Little did she know, but she had less than 10 seconds to live.  Thousands of miles above the city, the Anu’udrian mothership launched the first of its lithium fusion missiles.  The dimwitted wimpy peaceniks who pushed the Unilateral Aerospace disarmament Treaty through the Congress had left Earth a defenseless target for the hostile alien empires who were determined to destroy the human race.  Within two hours after the passage of the treaty the Anu’udrian ships were on course for Earth, carrying enough firepower to pulverize the entire planet.  With no one to stop them, they swiftly initiated their diabolical plan.  The lithium fusion missile entered the atmosphere unimpeded.  The President, in his top-secret mobile submarine headquarters on the ocean floor off the coast of Guam, felt the inconceivably massive explosion, which vaporized even poor, stupid Laurie.


This is absurd.  I refuse to continue this mockery of literature.  My writing partner is a violent, chauvinistic semi-literate adolescent.


Yeah?  Well, my writing partner is a self-centered tedious neurotic whose attempts at writing are the literary equivalent of Valium.  “Oh, shall I have chamomile tea?  Or shall I have some other kind of FUCKING TEA???  Oh no, what am I to do?  I’m such an air headed bimbo.  I guess I’ve read too many Danielle Steele novels!”








In your dreams, Ho.  Go drink some tea.


A+ – I really liked this one.


One of my favorite books is 100 Great Science Fiction Short Short Stories.  Now out-of-print, this book contains some of the most fascinating–and often darkly amusing–stories I’ve ever read.  It was edited by Isaac Asimov, but every story is by a different writer.

Ever feel like the whole world revolves around you, in the most negative way?  Like the whole world is closing in on you, and you will soon be crushed by it?  I certainly have. 

And sometimes reading a good story is cathartic for such a feeling.  The following story is in the aforementioned book.  It was written by Laurence M. Janifer and Donald E. Westlake.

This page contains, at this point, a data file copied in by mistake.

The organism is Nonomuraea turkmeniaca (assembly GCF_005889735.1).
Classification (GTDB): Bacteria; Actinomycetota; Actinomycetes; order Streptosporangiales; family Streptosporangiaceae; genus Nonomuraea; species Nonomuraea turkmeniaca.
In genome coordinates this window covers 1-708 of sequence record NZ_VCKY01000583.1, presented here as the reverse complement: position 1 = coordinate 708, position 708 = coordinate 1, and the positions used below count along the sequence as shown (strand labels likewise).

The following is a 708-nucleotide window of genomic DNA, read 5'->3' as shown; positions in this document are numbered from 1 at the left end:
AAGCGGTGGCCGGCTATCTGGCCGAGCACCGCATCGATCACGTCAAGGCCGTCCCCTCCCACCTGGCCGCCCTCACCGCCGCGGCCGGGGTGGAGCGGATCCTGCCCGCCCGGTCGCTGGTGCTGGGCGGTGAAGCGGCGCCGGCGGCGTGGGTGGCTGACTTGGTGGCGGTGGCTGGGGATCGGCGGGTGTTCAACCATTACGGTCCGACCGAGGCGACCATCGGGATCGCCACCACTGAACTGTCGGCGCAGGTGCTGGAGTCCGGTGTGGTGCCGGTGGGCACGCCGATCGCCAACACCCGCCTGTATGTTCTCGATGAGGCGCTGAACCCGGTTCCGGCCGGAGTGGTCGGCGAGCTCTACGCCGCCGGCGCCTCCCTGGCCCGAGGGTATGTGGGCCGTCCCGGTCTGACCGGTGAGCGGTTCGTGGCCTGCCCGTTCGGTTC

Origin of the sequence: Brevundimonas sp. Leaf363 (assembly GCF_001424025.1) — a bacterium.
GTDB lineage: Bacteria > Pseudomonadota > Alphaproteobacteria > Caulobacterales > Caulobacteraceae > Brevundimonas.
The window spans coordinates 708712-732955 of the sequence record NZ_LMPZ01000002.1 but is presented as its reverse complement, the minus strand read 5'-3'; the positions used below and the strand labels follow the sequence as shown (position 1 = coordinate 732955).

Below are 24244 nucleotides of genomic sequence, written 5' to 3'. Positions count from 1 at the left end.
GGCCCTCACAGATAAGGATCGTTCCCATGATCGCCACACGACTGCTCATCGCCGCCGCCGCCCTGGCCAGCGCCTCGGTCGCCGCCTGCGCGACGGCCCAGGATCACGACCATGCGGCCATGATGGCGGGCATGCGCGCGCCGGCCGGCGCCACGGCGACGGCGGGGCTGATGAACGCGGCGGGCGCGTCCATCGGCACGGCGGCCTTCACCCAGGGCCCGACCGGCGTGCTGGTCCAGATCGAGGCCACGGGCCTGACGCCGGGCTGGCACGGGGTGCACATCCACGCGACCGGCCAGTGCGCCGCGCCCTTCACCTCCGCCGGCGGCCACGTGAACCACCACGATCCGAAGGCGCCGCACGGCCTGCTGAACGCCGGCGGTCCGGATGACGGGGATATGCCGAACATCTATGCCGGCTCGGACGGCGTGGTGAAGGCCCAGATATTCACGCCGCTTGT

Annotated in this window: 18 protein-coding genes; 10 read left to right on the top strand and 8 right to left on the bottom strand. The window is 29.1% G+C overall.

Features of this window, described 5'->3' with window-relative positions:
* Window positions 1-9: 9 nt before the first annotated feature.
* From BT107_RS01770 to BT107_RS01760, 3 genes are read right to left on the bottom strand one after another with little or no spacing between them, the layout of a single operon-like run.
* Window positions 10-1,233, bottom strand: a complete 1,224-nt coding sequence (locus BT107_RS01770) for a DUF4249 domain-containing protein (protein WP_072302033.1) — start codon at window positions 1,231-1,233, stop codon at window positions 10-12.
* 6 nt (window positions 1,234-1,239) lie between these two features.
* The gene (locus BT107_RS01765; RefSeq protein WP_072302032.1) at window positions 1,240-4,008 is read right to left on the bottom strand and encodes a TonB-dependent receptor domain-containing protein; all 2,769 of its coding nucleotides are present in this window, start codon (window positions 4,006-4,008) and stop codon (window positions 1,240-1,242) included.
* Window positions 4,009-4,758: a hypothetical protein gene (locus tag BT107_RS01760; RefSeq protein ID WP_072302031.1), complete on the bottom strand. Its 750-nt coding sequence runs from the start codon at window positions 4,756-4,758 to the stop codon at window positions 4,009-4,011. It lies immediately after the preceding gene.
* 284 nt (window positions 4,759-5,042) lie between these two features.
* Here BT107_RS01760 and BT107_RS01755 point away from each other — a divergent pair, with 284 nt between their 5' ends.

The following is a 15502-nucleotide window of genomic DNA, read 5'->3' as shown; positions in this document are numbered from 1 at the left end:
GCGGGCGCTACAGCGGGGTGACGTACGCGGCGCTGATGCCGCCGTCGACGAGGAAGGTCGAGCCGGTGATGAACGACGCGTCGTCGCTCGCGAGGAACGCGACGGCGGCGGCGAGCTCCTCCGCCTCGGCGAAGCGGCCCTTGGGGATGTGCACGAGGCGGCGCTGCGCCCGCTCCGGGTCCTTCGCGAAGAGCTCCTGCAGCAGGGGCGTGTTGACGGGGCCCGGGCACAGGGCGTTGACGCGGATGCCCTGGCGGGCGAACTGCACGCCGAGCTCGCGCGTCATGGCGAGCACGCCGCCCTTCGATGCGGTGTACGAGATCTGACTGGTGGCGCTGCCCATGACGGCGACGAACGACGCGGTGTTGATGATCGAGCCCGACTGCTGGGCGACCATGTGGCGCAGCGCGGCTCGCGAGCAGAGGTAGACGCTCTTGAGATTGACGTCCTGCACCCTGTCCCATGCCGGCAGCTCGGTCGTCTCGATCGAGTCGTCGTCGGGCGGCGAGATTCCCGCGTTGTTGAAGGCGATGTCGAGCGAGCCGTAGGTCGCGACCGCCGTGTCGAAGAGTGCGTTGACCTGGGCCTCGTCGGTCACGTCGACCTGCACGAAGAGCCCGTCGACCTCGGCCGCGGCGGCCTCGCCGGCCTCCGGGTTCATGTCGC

The room was very quiet, which disturbed Rossi.  But, then, anything would have disturbed Rossi: he was trying to correct term papers for an English I course, and he had reached the state where the entire room had begun to grate on his nerves.  Soon, he knew, he would have to get up and go out for a walk.  It was the middle of the afternoon, and if he went for a walk he would meet every housewife in the development.  That, too, would be irritating: but all his life, he had begun to realize, was a choice between irritations.  He sighed, picked up the next sheet and focused his eyes.

     The comma is used to mark off pieces of a sentence which . . .

     The telephone rang.

     . . . pieces of a sentence which aren’t independent so that . . .

     It rang again.

     “God damn,” Rossi said, to nobody in particular, and went across the room to answer it, breathing heavily.  As he reached the receiver he had won the battle for control, and his “hello” was almost polite.

     “Hello, there,” a voice on the other end said, a bright and cheery voice.  “What kind of weather is it outside?”

     There was a brief silence.

     Rossi said: “What?”

     “I asked you,” the voice said, just as cheerfully, “what kind of weather it was outside.”

     Control snapped.  “Who the hell are you?” Rossi said.  “The Weather Bureau?  Of all the damn fool–”

     “Mr. Rossi,” the voice cut in, quite without rancor, “I’m quite serious.  Please believe me.”

     “Now, look–”

     “Please, Mr. Rossi,” the voice said.  “Relax.”

     Even as you and I, Rossi was sometimes prey to the impression that the universe was aimed, like a pistol, straight at his head.  Everything, everything, was part of a conspiracy directed at Rossi, and everybody was out to do him harm.

     “Relax?” he asked the receiver.  “Now, look, whoever you are.  I’m working here.  I’m trying to get some work done.  I don’t need anybody calling up to ask stupid–”

     “It is not a stupid question,” the voice told him patiently.  “Please believe that I–that we really must know your answer to it.”

     Somehow, even through the red fog of anger, Rossi believed the voice.  “What is this, then?” he asked thinly.  “Some kind of TV program?”

     “Why–no,” the voice said.  “And it isn’t a research poll, a psychiatric game or a practical joke.  We are quite serious, Mr. Rossi.”